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A Wallet Allocation Rule Approach to Used Car Loans

Unlike fast food chains, hotels, or even deposits, loans typically reflect a winner-take-all equation: There are no financial rewards for credit unions when they do not rank first among competing alternatives. With high-value loans like mortgages, home equity lines of credit (HELOCs), and even auto loans, it will be years before members are back in the market. That makes it essential to understand why your members do choose your loans, and, more importantly, why they bypass you for competitors.

This research uses the Wallet Allocation Rule to understand not just why members prefer credit union loans but which specific drivers move them to use competing banks and credit unions. The sample consists of 5,619 current credit union members who were interviewed regarding their loan with either the studied credit union, a competing credit union, or a bank. Respondents must have applied for a loan within the past three years. They were surveyed regarding the process by which they selected an institution for a particular loan category (only one loan was discussed per respondent). The sample of members is large enough and from enough different credit unions that we believe the findings here are generally representative of credit union members overall.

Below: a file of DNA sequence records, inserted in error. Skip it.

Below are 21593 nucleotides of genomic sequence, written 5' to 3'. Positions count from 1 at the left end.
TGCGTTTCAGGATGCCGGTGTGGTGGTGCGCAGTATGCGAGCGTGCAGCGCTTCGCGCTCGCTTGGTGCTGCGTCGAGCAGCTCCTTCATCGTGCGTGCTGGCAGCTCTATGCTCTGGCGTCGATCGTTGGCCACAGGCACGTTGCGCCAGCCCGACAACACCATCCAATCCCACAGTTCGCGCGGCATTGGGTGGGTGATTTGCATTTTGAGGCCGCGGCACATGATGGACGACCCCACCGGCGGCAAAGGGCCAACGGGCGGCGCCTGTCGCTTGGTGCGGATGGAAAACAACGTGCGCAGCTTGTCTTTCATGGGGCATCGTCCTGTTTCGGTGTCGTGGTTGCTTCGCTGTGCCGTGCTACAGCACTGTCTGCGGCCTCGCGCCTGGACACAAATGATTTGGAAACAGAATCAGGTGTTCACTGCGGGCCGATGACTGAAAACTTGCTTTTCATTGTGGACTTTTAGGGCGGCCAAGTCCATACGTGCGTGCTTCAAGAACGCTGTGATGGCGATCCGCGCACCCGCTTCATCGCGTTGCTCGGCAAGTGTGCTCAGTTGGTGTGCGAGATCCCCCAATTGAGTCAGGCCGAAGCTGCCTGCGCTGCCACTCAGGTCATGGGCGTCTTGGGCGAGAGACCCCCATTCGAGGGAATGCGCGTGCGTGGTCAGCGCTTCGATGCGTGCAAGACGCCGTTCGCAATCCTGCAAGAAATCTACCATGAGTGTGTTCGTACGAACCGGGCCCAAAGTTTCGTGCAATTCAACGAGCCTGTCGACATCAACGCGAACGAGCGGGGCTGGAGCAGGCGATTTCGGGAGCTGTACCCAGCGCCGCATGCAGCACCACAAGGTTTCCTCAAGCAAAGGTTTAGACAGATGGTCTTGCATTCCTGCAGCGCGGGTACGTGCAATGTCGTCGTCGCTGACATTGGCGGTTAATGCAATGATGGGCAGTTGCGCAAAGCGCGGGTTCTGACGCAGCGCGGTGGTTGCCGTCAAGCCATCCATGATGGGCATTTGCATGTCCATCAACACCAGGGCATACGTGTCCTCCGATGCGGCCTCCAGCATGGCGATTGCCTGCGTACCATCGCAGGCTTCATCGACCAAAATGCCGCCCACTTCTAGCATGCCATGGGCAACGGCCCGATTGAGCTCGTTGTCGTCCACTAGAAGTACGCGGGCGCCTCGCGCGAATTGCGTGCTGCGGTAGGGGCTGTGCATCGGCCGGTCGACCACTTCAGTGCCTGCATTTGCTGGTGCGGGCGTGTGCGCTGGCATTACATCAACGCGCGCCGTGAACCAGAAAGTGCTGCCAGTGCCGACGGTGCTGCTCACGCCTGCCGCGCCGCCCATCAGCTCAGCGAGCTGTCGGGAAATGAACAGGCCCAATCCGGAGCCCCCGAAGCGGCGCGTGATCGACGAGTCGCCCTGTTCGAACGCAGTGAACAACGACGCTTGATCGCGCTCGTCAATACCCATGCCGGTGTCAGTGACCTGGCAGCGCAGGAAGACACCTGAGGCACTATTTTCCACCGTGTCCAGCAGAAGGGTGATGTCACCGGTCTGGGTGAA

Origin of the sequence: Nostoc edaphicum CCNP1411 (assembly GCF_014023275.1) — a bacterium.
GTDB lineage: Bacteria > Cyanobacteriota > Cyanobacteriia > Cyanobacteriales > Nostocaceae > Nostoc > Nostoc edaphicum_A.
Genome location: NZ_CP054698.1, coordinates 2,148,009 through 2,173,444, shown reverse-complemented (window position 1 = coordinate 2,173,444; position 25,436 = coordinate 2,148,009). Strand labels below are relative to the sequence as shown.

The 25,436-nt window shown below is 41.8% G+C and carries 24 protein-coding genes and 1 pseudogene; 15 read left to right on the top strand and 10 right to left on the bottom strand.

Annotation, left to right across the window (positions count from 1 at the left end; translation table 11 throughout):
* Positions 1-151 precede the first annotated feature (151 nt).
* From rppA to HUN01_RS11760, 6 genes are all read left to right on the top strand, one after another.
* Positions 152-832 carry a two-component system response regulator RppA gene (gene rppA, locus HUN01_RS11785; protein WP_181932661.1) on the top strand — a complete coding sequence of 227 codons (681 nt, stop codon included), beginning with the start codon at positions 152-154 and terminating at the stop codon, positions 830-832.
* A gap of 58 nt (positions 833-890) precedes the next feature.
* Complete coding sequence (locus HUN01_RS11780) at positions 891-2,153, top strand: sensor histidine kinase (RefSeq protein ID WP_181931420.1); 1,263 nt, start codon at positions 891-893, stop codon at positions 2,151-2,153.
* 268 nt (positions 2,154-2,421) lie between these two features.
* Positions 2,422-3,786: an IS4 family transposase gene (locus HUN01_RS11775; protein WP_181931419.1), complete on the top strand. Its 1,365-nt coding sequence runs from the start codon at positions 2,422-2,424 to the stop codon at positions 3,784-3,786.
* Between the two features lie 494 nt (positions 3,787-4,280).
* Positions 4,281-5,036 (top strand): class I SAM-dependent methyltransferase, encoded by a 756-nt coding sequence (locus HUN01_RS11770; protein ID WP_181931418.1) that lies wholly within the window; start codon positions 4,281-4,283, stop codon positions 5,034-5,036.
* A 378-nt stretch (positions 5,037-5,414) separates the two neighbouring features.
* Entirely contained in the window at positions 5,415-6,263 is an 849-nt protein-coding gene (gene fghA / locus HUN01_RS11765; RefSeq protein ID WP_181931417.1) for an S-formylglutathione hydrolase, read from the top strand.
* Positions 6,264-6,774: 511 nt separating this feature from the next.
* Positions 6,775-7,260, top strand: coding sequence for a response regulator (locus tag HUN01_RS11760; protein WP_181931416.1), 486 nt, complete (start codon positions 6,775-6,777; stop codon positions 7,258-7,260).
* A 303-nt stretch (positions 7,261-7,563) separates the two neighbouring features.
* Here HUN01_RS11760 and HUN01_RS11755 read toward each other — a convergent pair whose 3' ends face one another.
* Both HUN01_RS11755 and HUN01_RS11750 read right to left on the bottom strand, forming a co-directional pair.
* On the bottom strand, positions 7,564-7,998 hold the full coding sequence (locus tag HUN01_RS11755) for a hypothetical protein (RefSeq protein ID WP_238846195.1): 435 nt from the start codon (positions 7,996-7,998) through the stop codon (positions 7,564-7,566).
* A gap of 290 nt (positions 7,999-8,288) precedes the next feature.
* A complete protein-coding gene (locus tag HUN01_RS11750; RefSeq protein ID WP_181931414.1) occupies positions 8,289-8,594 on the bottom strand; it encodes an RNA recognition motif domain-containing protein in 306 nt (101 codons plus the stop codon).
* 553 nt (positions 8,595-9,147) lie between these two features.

Recognizing that different loan types come with very different drivers, we separately examined first mortgages, refinanced first mortgages, second mortgages, HELOCs, new auto loans, used auto loans, and personal loans. Respondents were asked to select all the attributes that played a role in their decision-making process from a list of approximately 40 choices. Once the larger list was narrowed to only the relevant factors, respondents were asked to rank those factors in order of importance. The research explores: (1) how members form a consideration set, (2) how much time they typically spend shopping for a loan, (3) their preferred source of loan information, and (4) the most important drivers of loan selection. 

In this report we focus on used car loans and what credit unions can do to capture a significant share of this market. Here are some of the common themes that emerged from the research: 

  • Banks demonstrated much stronger connections to auto dealerships 
  • Price was the primary factor behind members choosing the studied credit union for their used car loan 
  • Credit unions are able to compete effectively on price aganst their bank competitors but are losing out on auto-dealer-influenced loans 

Filene thanks our generous supporters for making this very important research possible.